No just transition for agriculture in budget 2022 says INHFA

The Irish Natura & Hill Farmers Association (INHFA) have expressed major disappointment on the budget details outlined by Ministers Donohoe and McGrath.

Commenting on the budget National President Vincent Roddy stated “how farmers will rightly question the Government’s commitment to a just transition on climate change and biodiversity loss when assessed against commitments made across other sectors.”

In the budget Minister McGrath detailed an increase in core spending of €4.2billion for the coming year with both Ministers emphasising the major challenge posed by Climate Change and Biodiversity loss and outlined a budget increase of €858m to address this.

Of this €858m increase there is stated Roddy “a commitment of an additional €152m for a just transition but is seems that none of this will go towards farming even though a lot of the heavy lifting will be left on the shoulders of farmers.”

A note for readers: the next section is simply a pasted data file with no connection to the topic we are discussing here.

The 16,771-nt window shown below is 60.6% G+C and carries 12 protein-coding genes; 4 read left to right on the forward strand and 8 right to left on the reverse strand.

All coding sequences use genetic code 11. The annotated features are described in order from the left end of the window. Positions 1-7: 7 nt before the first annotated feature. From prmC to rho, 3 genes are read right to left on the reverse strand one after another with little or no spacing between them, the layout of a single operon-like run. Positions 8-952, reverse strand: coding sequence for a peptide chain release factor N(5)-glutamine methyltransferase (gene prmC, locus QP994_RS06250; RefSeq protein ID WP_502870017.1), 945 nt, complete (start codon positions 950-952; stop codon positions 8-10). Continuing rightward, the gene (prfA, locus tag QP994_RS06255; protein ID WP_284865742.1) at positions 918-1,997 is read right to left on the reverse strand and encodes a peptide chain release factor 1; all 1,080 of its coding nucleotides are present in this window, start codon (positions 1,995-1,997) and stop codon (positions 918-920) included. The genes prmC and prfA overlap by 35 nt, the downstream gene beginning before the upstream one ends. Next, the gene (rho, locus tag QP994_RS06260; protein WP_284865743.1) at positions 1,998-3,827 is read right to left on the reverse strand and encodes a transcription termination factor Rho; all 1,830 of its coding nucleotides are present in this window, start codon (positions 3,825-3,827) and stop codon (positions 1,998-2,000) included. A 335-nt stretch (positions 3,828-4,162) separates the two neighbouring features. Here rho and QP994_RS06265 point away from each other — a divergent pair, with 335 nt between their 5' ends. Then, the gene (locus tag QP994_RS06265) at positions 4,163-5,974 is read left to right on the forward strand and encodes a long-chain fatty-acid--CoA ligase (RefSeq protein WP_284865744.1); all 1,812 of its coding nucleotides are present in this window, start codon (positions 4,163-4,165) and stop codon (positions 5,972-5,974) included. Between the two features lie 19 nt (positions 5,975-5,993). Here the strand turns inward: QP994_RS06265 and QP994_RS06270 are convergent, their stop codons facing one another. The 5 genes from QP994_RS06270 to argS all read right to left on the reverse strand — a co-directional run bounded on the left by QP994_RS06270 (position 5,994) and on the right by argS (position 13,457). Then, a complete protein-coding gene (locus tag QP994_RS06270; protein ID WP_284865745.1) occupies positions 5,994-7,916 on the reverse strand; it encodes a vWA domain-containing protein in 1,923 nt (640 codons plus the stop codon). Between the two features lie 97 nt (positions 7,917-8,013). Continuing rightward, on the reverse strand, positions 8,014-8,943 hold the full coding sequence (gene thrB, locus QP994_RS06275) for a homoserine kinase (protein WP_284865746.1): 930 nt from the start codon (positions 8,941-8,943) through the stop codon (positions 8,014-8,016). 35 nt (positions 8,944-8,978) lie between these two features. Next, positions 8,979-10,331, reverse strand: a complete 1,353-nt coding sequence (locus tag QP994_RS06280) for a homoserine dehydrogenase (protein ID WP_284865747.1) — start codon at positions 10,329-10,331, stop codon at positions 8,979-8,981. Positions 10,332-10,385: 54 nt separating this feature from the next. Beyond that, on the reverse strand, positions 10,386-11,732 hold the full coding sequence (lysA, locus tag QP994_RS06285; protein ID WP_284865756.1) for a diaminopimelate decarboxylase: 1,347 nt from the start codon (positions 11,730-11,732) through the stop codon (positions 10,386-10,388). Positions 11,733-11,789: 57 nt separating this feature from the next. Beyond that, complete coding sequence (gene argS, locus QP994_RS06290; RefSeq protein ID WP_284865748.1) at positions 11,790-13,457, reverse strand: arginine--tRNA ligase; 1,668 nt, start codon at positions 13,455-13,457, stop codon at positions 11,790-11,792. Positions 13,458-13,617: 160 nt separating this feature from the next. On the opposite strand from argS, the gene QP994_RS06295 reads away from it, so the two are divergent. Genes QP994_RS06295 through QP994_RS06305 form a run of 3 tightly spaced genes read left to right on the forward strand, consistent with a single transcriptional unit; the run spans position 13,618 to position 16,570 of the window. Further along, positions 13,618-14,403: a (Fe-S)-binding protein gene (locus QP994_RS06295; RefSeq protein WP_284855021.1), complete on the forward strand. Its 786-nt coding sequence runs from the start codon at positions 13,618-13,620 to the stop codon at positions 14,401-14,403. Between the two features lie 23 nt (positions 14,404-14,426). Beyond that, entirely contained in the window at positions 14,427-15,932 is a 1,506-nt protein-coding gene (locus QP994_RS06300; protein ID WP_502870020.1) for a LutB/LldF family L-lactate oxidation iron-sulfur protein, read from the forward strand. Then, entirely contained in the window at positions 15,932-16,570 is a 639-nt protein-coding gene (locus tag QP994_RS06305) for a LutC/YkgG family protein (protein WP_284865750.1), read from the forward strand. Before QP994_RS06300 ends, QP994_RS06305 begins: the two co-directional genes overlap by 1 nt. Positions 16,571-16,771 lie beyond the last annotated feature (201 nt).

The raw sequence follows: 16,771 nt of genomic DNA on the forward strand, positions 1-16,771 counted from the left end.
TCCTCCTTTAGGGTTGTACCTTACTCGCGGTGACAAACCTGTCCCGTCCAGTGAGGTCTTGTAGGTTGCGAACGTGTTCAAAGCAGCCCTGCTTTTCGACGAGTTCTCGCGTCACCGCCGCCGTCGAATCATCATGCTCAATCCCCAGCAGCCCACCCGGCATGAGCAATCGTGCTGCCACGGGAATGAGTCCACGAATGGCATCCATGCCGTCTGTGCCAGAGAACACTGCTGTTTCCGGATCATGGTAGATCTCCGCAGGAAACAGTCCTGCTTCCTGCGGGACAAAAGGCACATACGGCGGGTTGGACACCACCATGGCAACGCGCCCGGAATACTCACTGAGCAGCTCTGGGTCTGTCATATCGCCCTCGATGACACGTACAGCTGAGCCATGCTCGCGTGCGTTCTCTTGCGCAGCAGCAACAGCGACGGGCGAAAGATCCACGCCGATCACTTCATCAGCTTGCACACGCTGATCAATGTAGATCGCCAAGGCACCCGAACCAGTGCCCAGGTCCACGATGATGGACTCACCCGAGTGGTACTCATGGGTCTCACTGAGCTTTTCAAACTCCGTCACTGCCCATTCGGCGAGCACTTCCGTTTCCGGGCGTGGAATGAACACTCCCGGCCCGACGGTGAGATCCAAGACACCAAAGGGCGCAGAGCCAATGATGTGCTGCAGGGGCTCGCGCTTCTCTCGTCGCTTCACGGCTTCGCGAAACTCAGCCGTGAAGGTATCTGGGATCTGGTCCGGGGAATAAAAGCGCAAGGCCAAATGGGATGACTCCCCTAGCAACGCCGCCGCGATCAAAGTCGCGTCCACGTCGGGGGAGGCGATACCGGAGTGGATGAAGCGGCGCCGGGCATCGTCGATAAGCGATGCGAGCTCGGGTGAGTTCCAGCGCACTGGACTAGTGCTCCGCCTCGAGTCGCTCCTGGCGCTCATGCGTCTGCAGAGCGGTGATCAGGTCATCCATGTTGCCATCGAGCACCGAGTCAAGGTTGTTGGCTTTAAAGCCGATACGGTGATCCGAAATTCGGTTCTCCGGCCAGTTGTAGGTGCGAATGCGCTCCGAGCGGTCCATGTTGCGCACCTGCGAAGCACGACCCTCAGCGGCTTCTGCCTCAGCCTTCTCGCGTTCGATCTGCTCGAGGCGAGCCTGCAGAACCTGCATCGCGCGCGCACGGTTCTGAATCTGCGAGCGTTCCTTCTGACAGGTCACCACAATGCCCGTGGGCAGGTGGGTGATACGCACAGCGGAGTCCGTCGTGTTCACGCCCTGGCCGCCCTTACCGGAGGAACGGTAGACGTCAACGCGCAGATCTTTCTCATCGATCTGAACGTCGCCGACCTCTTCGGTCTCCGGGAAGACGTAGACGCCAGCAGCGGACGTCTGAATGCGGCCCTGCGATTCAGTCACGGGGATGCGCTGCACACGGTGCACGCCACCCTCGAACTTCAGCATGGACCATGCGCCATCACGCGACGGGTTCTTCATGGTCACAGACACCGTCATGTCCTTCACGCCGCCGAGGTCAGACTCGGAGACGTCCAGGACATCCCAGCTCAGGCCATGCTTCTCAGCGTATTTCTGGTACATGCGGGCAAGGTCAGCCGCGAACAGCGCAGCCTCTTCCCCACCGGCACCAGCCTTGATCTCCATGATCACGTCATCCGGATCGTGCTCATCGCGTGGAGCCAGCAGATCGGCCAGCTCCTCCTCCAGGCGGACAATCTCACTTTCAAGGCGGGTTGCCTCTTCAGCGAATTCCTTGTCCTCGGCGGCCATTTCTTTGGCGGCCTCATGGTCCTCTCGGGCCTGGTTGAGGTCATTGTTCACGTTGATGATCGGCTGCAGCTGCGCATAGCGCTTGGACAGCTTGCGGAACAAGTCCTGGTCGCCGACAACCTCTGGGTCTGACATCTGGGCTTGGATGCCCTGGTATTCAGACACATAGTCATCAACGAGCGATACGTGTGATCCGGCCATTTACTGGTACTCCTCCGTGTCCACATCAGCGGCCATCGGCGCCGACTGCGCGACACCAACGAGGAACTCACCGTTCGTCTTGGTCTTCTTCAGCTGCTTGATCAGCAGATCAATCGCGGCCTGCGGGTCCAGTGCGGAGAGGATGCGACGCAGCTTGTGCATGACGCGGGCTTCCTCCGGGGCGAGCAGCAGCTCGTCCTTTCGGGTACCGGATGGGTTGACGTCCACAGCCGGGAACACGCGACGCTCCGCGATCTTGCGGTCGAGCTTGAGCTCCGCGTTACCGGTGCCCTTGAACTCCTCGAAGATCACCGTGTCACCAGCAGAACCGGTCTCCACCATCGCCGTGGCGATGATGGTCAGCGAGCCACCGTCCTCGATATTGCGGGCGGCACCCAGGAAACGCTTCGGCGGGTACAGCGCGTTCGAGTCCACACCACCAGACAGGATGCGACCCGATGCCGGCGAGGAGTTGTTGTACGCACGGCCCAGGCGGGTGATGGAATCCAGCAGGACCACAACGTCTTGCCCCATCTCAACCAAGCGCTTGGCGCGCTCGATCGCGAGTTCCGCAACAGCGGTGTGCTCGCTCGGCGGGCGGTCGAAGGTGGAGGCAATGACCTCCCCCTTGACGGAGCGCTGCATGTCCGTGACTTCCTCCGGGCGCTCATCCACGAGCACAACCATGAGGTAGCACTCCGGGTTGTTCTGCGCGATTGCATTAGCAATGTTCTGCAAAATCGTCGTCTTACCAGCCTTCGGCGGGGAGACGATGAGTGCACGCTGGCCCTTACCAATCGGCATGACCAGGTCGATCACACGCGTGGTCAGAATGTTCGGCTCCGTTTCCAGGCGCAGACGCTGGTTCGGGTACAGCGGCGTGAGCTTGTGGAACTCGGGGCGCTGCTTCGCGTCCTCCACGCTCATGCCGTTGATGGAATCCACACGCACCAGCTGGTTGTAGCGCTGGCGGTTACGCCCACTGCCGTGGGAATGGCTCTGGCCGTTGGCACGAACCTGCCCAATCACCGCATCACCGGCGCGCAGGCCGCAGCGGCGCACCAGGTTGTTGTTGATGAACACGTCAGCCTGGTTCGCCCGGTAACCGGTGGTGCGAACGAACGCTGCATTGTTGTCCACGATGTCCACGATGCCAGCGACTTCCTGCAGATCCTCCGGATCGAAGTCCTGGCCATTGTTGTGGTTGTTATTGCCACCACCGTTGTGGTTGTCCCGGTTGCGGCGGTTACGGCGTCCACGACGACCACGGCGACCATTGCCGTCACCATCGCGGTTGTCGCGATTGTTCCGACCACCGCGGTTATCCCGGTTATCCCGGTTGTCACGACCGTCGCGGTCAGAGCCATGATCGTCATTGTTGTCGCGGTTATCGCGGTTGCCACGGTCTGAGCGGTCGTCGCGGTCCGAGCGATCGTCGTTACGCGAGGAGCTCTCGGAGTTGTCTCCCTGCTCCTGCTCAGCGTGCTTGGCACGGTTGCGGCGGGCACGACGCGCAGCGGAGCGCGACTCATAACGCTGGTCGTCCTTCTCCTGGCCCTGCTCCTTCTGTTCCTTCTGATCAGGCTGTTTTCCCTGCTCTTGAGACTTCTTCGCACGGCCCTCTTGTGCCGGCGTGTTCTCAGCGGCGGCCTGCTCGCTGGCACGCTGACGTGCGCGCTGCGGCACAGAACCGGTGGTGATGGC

There is he continued “already a compelling case for a just transition to be made for the many farmers operating under the burden of land designations (SAC & SPA). These designations have been assessed at EU level to cost these farmers €150/ha/year in terms of lost productivity and increased regulation.”

This stated the INHFA President “was a major factor in our budget proposals where we outlined the need for an annual budget of €120m to ensure a just transition for these farmers. The fact that this continues to be ignored isn’t just an issue for the farmers concerned but should stand as a warning to all farmers as we face increasing demands in meeting national obligations on climate change and biodiversity loss.”

On other budget related issues Roddy welcomed the continuation of stamp duty and stock relief for young farmers but expressed concern with the decision to reduce the flat rate farmers vat from 5.6% to 5.5% a decision that will cost farmers €5.8m.
With regard to the roll-over of all current schemes the INHFA leader stated that “while expected, he had hoped that additional supports would have been put in place for our suckler and sheep sectors.”

In concluding he reiterated his disappointment that such a high spending budget couldn’t deliver anything new or significant to our farming communities.